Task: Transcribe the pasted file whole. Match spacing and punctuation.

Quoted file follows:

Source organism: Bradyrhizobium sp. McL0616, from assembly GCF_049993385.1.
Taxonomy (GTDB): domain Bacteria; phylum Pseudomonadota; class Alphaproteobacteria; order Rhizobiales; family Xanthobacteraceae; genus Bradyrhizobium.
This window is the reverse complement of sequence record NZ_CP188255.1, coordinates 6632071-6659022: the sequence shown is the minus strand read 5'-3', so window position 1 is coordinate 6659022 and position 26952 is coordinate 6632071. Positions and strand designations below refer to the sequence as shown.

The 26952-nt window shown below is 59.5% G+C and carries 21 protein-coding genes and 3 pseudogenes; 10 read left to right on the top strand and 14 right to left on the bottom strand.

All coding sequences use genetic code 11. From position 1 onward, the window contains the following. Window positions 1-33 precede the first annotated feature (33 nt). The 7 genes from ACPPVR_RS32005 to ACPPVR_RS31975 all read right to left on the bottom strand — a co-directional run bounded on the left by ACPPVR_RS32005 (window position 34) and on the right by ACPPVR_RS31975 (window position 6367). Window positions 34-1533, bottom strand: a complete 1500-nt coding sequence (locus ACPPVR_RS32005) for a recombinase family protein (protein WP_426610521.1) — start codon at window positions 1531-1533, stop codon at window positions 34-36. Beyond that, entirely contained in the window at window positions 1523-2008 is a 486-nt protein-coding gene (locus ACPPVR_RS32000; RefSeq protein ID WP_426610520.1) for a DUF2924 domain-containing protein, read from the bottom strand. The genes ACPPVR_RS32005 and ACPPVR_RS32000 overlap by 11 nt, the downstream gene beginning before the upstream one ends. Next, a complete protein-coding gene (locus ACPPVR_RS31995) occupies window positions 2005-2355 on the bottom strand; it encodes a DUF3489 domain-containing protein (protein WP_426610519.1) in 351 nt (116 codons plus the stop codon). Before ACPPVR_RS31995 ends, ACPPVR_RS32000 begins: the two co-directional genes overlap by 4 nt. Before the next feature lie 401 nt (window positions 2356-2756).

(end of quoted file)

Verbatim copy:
Source organism: Bradyrhizobium sp. McL0616, from assembly GCF_049993385.1.
Taxonomy (GTDB): domain Bacteria; phylum Pseudomonadota; class Alphaproteobacteria; order Rhizobiales; family Xanthobacteraceae; genus Bradyrhizobium.
This window is the reverse complement of sequence record NZ_CP188255.1, coordinates 6632071-6659022: the sequence shown is the minus strand read 5'-3', so window position 1 is coordinate 6659022 and position 26952 is coordinate 6632071. Positions and strand designations below refer to the sequence as shown.

The 26952-nt window shown below is 59.5% G+C and carries 21 protein-coding genes and 3 pseudogenes; 10 read left to right on the top strand and 14 right to left on the bottom strand.

All coding sequences use genetic code 11. From position 1 onward, the window contains the following. Window positions 1-33 precede the first annotated feature (33 nt). The 7 genes from ACPPVR_RS32005 to ACPPVR_RS31975 all read right to left on the bottom strand — a co-directional run bounded on the left by ACPPVR_RS32005 (window position 34) and on the right by ACPPVR_RS31975 (window position 6367). Window positions 34-1533, bottom strand: a complete 1500-nt coding sequence (locus ACPPVR_RS32005) for a recombinase family protein (protein WP_426610521.1) — start codon at window positions 1531-1533, stop codon at window positions 34-36. Beyond that, entirely contained in the window at window positions 1523-2008 is a 486-nt protein-coding gene (locus ACPPVR_RS32000; RefSeq protein ID WP_426610520.1) for a DUF2924 domain-containing protein, read from the bottom strand. The genes ACPPVR_RS32005 and ACPPVR_RS32000 overlap by 11 nt, the downstream gene beginning before the upstream one ends. Next, a complete protein-coding gene (locus ACPPVR_RS31995) occupies window positions 2005-2355 on the bottom strand; it encodes a DUF3489 domain-containing protein (protein WP_426610519.1) in 351 nt (116 codons plus the stop codon). Before ACPPVR_RS31995 ends, ACPPVR_RS32000 begins: the two co-directional genes overlap by 4 nt. Before the next feature lie 401 nt (window positions 2356-2756).